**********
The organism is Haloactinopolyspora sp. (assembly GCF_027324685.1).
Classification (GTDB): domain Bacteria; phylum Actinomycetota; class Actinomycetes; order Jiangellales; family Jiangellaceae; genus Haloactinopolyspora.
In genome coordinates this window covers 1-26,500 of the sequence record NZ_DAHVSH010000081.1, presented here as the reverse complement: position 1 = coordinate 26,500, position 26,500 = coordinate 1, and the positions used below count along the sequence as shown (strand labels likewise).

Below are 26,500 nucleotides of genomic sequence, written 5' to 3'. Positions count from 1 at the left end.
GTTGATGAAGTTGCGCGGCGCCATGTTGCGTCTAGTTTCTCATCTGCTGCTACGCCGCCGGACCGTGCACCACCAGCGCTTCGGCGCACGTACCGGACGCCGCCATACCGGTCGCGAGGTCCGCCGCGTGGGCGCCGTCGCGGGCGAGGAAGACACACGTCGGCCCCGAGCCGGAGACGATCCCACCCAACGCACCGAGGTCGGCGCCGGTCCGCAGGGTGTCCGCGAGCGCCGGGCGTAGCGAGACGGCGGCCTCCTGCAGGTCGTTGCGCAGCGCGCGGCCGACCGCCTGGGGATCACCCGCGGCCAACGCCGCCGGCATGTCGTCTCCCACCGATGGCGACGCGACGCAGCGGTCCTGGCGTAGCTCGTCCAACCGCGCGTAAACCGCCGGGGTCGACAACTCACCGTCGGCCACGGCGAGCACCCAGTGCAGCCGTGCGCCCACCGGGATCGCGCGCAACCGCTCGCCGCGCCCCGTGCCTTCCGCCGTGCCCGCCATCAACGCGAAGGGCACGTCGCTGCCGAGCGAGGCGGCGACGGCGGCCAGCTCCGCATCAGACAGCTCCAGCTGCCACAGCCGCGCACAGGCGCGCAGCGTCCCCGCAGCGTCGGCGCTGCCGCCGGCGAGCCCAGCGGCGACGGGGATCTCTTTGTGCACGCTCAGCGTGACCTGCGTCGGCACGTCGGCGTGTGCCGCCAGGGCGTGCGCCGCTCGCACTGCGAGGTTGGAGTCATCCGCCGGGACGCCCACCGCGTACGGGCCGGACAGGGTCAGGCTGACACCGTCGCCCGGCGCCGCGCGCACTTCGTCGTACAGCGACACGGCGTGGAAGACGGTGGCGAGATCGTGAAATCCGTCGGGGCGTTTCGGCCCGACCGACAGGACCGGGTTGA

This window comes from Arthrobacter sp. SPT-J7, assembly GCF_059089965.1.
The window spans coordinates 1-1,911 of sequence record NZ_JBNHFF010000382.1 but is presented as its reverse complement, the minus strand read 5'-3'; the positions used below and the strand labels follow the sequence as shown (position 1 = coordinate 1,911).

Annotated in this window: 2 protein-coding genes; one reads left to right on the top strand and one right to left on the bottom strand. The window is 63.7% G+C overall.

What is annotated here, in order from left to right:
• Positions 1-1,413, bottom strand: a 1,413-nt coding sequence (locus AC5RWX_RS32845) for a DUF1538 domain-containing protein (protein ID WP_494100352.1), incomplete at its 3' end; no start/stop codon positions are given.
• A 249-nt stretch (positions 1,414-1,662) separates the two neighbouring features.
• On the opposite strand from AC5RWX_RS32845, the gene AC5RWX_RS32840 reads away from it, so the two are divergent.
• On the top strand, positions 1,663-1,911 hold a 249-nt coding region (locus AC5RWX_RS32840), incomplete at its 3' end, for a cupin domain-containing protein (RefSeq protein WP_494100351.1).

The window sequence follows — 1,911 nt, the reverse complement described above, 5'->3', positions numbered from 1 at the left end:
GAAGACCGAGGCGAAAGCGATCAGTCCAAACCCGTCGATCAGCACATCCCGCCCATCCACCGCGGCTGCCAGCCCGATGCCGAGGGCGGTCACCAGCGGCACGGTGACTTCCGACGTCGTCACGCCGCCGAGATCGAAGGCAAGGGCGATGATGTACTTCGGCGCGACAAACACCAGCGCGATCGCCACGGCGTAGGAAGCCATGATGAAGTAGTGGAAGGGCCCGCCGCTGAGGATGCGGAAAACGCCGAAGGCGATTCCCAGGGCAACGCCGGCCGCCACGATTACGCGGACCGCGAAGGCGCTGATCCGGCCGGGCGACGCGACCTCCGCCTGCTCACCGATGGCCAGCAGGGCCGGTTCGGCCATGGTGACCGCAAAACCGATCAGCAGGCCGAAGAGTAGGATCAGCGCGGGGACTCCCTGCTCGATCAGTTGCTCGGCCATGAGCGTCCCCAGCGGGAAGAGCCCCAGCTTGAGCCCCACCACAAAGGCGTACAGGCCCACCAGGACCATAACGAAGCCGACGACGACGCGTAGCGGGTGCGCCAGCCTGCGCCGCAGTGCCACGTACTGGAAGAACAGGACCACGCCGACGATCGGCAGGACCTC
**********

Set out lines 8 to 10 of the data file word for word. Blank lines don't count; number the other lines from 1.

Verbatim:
Annotated in this window: 2 protein-coding genes; one reads left to right on the top strand and one right to left on the bottom strand. The window is 63.7% G+C overall.

What is annotated here, in order from left to right:
• Positions 1-1,413, bottom strand: a 1,413-nt coding sequence (locus AC5RWX_RS32845) for a DUF1538 domain-containing protein (protein ID WP_494100352.1), incomplete at its 3' end; no start/stop codon positions are given.